We are a nation of animal lovers. I know that you, Mr Speaker, are a very big animal lover, as am I and as is my hon. Friend the Member for Ashfield (Lee Anderson). The objective of the zoo support fund, which, by the way, is open until 19 July, is to address avoidable animal suffering in zoos, including, in the worst cases, preventing unplanned euthanasia. My Department continues to engage weekly with zoos to keep on top of what is happening.
We are clear that any future trade agreements must work for both our farmers and consumers. This week, DEFRA and the Department for International Trade have jointly announced a package of measures to help food and drink businesses grow their trade overseas. The package is aimed in particular at small businesses, which make up 97% of the food and drink industry. This will benefit businesses across the UK, including those in the north of England. We will always stand up for British farming and we will use our negotiations to make new opportunities for our businesses large and small.
As lockdown eases, many of my constituents are once again enjoying the glorious Northumbrian and County Durham landscapes. That depends on farmers small in scale but with really high production standards, whether it be for the cattle they graze on the town moor, or the sheep on the Cheviots, or the grain sold through local co-operatives such as Tynegrain. Why will the Minister not commit to writing into law that we do not import food with lower standards than those that our farmers already meet, so that they are not undercut by the American agro-industrial complex?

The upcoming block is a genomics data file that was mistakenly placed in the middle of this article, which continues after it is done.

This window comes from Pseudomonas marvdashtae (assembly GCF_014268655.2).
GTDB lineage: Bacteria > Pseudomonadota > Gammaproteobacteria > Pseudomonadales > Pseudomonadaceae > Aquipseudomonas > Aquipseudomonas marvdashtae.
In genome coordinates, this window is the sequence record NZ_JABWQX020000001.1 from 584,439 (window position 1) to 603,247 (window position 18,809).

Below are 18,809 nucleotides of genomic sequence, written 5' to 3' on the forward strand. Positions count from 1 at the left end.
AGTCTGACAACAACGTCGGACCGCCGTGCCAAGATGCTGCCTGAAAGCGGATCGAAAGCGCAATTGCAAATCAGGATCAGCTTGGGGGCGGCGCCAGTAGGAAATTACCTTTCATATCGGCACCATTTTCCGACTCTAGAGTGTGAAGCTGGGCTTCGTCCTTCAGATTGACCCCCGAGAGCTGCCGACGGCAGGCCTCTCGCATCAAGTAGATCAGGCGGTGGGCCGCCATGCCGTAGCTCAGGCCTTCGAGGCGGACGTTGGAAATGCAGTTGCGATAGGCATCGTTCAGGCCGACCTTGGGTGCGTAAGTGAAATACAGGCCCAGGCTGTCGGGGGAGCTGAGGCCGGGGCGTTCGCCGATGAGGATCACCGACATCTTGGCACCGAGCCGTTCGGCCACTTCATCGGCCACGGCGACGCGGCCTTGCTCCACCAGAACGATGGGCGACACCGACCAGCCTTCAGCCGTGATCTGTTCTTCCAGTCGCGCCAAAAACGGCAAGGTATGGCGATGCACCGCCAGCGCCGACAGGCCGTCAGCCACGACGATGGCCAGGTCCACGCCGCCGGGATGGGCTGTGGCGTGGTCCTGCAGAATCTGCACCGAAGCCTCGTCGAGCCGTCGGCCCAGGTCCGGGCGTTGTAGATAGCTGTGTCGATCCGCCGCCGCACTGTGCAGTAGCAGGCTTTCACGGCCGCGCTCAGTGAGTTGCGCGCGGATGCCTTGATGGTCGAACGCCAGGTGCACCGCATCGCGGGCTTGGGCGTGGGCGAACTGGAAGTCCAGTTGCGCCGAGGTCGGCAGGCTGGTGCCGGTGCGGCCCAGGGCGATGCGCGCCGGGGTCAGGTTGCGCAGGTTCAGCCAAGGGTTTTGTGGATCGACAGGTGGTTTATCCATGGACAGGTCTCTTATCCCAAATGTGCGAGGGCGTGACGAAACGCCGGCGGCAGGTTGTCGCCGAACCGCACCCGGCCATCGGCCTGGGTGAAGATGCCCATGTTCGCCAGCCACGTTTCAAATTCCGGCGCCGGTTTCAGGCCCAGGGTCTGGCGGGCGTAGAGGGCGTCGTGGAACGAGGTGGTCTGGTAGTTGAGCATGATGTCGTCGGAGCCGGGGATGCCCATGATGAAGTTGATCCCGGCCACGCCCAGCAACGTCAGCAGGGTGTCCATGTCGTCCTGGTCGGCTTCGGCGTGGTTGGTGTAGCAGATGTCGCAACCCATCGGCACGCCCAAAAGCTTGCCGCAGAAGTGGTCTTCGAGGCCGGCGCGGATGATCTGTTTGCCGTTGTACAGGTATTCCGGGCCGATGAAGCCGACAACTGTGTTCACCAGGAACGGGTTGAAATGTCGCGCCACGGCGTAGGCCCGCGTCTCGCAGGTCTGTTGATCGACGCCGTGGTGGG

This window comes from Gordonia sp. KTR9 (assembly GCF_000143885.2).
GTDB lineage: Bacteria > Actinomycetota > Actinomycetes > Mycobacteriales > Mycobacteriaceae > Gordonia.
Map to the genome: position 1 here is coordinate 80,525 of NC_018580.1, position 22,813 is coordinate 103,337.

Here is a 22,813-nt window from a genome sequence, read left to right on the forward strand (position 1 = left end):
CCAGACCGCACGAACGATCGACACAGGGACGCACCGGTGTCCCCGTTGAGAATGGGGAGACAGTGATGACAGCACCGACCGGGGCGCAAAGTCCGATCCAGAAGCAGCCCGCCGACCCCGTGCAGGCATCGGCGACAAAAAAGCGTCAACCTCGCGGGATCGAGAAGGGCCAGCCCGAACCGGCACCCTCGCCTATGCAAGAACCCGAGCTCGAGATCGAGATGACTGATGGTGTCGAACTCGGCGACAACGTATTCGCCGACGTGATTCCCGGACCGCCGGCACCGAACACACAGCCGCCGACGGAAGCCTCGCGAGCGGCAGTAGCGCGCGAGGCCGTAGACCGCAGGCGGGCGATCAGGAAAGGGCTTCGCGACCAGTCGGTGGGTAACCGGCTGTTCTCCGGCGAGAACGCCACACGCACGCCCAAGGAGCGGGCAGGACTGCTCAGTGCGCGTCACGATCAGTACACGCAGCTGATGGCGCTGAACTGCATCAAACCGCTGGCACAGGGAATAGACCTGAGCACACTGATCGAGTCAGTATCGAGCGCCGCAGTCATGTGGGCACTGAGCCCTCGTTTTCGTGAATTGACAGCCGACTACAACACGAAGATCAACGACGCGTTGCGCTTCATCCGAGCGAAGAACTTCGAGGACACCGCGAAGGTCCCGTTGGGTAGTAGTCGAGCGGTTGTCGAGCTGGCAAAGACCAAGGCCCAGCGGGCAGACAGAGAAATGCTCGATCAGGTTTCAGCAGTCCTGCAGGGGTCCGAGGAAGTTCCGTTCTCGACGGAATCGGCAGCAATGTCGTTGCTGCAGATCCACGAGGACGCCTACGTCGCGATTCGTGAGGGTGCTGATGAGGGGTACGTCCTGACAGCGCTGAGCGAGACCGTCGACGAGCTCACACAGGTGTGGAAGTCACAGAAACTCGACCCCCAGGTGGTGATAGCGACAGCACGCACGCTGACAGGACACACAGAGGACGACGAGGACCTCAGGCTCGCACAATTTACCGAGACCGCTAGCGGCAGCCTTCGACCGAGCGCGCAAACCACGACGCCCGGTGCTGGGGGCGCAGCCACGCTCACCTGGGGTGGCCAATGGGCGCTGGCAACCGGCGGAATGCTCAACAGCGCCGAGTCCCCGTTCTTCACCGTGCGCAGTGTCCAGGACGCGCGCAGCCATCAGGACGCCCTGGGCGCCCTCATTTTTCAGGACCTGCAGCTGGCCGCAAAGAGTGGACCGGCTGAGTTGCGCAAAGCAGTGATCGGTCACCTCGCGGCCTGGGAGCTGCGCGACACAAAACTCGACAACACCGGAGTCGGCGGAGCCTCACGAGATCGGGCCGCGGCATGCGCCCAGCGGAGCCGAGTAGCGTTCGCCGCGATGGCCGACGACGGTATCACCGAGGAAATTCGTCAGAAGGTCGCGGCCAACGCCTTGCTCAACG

The Secretary of State has already answered that in some detail. As my right hon. Friend set out. a range of measures are available to protect the hon. Lady’s farmers, including existing regulations. We have great transparency in this House and with the general public in our trade negotiations. There is a great deal of scrutiny of exactly how those negotiations are taking place, and they will be put before the House again before they are signed. We also have a further range of measures—we will be consulting in detail on labelling before the end of the year—which are all designed to protect her farmers.
What steps he is taking to promote high animal welfare standards. 
This Government are committed to the highest standards of animal welfare. Our manifesto made it clear that we will bring in new laws on animal sentience, end excessively long journeys for farm animals and ban the keeping of primates as pets. We have introduced one of the world’s toughest ivory bans and will be supporting the Animal Welfare (Sentencing) Bill.
Our constituents expect us to uphold animal welfare and high food standards. Does my hon. Friend therefore agree that maintaining the UK’s high food standards and excellent animal welfare record is, among other things, in the Government’s interest, as that is what customers at home and abroad expect and demand from UK producers?
I absolutely agree with hon. Friend on that. The Government are proud of the high animal health and welfare, and environmental standards that underpin our high-quality produce. The UK’s growing reputation for quality food and drink, with high standards of food safety, animal welfare and sustainability, serves as a great platform from which to expand our exports.